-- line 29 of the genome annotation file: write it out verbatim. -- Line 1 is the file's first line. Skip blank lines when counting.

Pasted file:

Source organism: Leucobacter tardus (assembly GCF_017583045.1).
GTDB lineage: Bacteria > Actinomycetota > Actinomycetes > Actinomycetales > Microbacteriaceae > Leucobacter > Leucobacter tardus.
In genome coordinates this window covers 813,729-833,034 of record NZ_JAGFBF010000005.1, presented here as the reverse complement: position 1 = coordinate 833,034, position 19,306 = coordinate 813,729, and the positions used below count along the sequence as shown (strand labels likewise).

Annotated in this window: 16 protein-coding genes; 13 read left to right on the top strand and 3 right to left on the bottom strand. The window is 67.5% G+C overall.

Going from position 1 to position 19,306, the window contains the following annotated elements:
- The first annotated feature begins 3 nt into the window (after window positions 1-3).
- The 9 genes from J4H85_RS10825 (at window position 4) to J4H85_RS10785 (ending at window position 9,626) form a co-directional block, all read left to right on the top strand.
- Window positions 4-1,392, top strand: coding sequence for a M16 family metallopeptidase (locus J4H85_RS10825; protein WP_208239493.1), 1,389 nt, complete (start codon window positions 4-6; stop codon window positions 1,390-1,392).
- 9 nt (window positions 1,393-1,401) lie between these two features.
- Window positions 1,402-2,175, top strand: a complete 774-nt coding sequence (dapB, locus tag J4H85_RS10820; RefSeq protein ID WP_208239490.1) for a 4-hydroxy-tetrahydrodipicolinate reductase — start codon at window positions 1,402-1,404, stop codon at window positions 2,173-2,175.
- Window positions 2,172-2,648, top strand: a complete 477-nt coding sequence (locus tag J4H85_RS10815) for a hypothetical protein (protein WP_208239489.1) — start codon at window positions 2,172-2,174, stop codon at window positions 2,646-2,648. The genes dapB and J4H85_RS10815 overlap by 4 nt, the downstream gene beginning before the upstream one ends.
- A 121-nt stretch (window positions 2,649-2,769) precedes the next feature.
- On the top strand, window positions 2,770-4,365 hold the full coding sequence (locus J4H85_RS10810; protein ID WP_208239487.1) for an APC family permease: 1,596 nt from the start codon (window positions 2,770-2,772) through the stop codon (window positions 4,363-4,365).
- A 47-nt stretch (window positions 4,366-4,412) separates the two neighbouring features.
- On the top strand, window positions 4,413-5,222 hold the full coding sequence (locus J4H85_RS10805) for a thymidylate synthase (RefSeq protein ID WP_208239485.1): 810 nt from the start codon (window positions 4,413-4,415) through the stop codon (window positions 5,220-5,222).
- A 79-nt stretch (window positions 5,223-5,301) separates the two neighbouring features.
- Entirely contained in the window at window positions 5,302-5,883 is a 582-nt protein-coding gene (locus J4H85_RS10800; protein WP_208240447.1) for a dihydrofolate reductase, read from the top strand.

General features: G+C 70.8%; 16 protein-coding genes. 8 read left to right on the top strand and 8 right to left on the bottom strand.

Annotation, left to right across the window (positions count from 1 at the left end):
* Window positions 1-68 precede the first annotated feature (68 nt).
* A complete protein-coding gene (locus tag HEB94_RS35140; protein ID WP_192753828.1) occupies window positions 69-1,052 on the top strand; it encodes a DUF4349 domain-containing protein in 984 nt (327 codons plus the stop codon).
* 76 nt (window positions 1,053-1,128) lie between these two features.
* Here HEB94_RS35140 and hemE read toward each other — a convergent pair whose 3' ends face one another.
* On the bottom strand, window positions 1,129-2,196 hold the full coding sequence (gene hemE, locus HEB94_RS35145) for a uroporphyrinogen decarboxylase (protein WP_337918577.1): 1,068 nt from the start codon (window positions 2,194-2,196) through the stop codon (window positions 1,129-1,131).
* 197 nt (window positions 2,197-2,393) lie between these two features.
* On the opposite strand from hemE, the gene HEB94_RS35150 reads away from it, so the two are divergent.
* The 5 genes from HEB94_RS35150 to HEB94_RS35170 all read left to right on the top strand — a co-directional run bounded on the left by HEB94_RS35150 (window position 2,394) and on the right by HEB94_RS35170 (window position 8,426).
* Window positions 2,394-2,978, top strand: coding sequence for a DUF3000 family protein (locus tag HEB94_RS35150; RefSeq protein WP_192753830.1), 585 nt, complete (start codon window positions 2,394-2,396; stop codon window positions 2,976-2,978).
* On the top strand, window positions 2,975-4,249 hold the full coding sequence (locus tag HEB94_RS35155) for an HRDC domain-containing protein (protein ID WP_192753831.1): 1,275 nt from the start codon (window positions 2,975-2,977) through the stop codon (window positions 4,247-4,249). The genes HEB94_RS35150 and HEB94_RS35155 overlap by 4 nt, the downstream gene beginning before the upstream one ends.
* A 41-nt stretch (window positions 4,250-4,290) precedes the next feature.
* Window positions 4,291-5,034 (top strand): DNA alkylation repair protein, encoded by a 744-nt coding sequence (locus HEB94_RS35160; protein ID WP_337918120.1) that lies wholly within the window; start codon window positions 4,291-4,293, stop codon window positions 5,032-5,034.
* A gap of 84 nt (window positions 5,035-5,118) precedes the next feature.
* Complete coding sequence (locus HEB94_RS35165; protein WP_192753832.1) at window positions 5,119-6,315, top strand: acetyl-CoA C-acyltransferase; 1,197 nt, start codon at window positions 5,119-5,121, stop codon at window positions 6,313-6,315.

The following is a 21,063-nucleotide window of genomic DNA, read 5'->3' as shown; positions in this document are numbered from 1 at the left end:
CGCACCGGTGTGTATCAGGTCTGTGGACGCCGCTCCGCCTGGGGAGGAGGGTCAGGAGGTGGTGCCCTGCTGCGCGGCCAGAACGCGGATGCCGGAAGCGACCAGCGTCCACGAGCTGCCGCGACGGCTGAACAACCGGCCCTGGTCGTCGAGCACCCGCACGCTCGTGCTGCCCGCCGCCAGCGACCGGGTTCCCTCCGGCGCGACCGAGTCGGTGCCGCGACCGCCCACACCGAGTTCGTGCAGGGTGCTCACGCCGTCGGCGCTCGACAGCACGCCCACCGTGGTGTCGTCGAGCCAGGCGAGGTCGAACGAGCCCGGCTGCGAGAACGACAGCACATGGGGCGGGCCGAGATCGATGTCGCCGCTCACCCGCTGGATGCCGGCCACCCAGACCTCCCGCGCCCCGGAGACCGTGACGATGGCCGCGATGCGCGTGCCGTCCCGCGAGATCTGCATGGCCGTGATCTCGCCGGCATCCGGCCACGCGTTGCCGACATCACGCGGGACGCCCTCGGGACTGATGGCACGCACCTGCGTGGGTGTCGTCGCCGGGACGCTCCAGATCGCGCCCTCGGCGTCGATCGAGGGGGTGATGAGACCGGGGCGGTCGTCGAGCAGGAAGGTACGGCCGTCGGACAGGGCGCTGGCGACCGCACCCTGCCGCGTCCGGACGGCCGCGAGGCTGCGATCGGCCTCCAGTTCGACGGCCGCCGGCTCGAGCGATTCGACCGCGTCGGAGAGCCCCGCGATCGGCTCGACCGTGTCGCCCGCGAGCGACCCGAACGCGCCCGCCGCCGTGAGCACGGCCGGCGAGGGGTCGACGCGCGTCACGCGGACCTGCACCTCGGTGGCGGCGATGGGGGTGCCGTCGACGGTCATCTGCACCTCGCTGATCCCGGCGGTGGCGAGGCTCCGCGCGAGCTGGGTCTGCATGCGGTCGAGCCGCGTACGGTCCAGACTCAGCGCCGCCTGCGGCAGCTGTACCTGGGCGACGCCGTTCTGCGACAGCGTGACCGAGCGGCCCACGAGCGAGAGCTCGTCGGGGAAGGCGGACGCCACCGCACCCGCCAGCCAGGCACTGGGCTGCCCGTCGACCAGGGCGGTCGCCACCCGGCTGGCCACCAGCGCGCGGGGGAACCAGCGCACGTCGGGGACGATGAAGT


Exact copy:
* On the top strand, window positions 2,975-4,249 hold the full coding sequence (locus tag HEB94_RS35155) for an HRDC domain-containing protein (protein ID WP_192753831.1): 1,275 nt from the start codon (window positions 2,975-2,977) through the stop codon (window positions 4,247-4,249). The genes HEB94_RS35150 and HEB94_RS35155 overlap by 4 nt, the downstream gene beginning before the upstream one ends.